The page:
Bosnian Serbs Call the UN's Bluff
Airstrikes did not intimidate Serbs into stopping advance on Gorazde or adequately protect UN military advisers
WASHINGTON — THE collapse of the Bosnian Muslim town of Gorazde glaringly reveals the limits of last week's restricted use of NATO force in support of United Nations peacekeeping efforts for the battered Balkans enclave.
A pair of bombing runs by NATO aircraft neither intimidated Bosnian Serbs into stopping their advance on Gorazde nor completely protected UN military advisers in the area from suffering casualties. Bosnian Serb forces, in effect, called the UN's bluff -
and found that the West had no intention of intensifying airstrikes to stop them.
The UN's inconclusive use of force may embitter Bosnian Muslims as well as damage the credibility of peacekeeping efforts in the region, according to critics.
``If we had planned it, I do not see how we could have gotten into a worse mess than we are now in,'' said Lawrence Eagleburger, briefly President Bush's secretary of state, in a television interview Sunday.
``The Serbs are trumping every ace that the United Nations and we put forward,'' Mr. Eagleburger said.
As of this writing, attacking Serb forces had not overrun the center of Gorazde proper. But Muslim defensive lines had collapsed, and yesterday morning shells were falling at random into the town, said a UN spokesman, despite its putative status as a UN-protected safe haven. At least one shell hit the roof of a hospital. The UN commander for Bosnia, British Lt. Gen. Sir Michael Rose, said with refugees swelling Gorazde's population to 65,000 ``a major humanitarian catastrophe'' loomed.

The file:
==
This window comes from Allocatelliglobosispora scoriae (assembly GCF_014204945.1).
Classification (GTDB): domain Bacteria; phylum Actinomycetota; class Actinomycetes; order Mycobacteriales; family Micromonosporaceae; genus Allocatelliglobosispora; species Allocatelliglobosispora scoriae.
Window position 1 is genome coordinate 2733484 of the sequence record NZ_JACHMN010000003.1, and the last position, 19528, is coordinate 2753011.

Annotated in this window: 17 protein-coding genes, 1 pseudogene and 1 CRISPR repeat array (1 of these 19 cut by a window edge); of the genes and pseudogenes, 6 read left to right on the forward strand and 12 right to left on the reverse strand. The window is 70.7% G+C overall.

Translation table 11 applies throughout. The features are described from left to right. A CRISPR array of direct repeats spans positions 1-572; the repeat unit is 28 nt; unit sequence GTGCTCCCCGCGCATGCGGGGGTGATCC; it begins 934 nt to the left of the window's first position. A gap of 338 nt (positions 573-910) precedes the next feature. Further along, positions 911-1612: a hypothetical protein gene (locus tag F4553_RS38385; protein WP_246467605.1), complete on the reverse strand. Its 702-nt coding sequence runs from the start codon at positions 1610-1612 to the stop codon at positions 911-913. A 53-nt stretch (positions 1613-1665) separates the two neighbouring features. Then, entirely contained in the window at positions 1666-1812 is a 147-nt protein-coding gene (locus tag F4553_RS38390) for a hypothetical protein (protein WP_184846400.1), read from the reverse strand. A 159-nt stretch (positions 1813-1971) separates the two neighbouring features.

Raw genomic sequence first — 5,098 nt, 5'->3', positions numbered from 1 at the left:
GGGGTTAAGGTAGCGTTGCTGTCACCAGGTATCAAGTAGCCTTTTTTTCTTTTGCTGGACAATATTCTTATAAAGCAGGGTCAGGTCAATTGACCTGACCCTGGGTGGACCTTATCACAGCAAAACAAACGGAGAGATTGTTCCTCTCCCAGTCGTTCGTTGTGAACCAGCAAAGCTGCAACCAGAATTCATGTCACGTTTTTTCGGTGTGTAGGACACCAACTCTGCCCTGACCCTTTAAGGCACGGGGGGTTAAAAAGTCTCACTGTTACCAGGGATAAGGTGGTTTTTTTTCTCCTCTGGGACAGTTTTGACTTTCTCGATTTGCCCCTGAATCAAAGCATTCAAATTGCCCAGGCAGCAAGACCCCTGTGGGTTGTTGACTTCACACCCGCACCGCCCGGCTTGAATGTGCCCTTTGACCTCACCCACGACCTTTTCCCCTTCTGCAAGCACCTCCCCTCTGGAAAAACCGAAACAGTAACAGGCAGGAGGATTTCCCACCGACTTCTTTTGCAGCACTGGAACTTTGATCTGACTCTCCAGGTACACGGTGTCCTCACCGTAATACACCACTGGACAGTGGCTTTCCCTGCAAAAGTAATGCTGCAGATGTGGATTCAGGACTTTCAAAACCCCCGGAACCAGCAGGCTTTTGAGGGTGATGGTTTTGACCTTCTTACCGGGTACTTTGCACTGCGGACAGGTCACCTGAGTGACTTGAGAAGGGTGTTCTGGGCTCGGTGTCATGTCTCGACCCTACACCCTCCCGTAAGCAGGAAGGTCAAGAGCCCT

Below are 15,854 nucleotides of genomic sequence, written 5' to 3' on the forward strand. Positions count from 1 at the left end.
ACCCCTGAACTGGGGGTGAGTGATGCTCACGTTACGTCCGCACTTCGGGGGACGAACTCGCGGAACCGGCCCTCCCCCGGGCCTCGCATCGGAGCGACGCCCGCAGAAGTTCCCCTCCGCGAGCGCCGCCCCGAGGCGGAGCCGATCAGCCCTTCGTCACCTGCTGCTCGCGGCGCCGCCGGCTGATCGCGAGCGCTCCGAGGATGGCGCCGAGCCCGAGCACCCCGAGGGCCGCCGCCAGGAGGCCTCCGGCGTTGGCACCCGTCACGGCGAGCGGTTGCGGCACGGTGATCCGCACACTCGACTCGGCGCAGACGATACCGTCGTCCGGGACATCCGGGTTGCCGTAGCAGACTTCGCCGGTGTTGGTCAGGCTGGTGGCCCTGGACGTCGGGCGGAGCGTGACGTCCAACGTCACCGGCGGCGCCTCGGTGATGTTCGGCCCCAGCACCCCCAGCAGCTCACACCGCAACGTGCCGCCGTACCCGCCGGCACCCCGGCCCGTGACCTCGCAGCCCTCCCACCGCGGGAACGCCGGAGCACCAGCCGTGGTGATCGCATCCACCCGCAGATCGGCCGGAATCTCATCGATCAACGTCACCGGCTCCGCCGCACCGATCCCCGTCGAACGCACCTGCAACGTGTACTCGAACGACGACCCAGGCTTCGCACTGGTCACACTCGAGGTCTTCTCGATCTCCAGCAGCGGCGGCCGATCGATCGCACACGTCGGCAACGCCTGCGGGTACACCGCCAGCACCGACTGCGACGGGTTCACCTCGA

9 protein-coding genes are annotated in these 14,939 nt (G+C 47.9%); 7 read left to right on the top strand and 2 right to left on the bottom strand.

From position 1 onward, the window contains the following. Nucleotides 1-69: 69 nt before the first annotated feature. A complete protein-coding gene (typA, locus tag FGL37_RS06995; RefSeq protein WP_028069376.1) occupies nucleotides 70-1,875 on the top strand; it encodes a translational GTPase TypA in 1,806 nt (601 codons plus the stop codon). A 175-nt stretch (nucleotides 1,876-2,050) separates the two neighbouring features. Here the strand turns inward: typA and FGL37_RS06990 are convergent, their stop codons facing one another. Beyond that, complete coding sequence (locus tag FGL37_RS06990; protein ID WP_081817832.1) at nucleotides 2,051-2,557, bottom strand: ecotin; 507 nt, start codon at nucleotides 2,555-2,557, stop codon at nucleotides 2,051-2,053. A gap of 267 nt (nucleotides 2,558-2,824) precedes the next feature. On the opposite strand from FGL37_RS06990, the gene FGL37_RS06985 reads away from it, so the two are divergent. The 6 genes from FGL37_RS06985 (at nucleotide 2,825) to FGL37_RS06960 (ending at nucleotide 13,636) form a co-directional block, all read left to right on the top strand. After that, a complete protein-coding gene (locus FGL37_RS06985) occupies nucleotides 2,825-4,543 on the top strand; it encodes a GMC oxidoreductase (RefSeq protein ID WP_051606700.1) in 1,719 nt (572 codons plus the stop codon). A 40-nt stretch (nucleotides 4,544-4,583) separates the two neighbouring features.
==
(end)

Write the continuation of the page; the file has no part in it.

Calling the situation in the besieged town of Gorazde ``grim and uncertain,'' President Clinton yesterday renewed his call for lifting an international arms embargo so Bosnian Muslims can better defend themselves. He has said that under certain conditions the United States would be willing to consider a European proposal for a phased lifting of economic sanctions against Serbia - as a reward for reining in Bosnian Serbs. But continued Serb aggression around Gorazde and elsewhere precludes such discussions now, Mr. Clinton said.
The Gorazde morass is likely to have continued political reverberations in Washington. For one thing, it could strain US-Russian relations, which are already somewhat testy.
Russia is Serbia's traditional ally. In Bosnia, Moscow has taken advantage of that position to become the UN power with the most leverage over Serb actions. This has worked to good effect in such situations as the continued cease-fire around Sarajevo. Russia clearly did not want Bosnian Serbs to take Gorazde and has been pushing a negotiated solution. But the US may wonder how hard Moscow tried to head off the Bosnian Serb offensive.
Gorazde's agony is also likely to intensify the debate in Washington about the wisdom of involving US forces in UN-controlled peacekeeping efforts. Unfairly or not, many lawmakers blame US casualties in Somalia on a UN-inspired hunt for warlord Muhammed Aideed. UN commanders' use of small air raids in Bosnia could only feed the perception that international organizations cannot be trusted with the lives of US service personnel.
Many Pentagon officials have long warned against anything less than decisive use of US military force. They have also cautioned that air power in Bosnia might not inflict painful damage on dispersed Serb forces hidden in mountainous terrain. This prediction was confirmed in Gorazde, where bad weather and hard-to-see targets meant that NATO pilots had to make multiple passes before they could even locate their assigned targets. Aircraft attacking in this manner lose their element of surprise - a crucial cause of Saturday's downing of a British Harrier jet by a Bosnian Serb surface-to-air missile.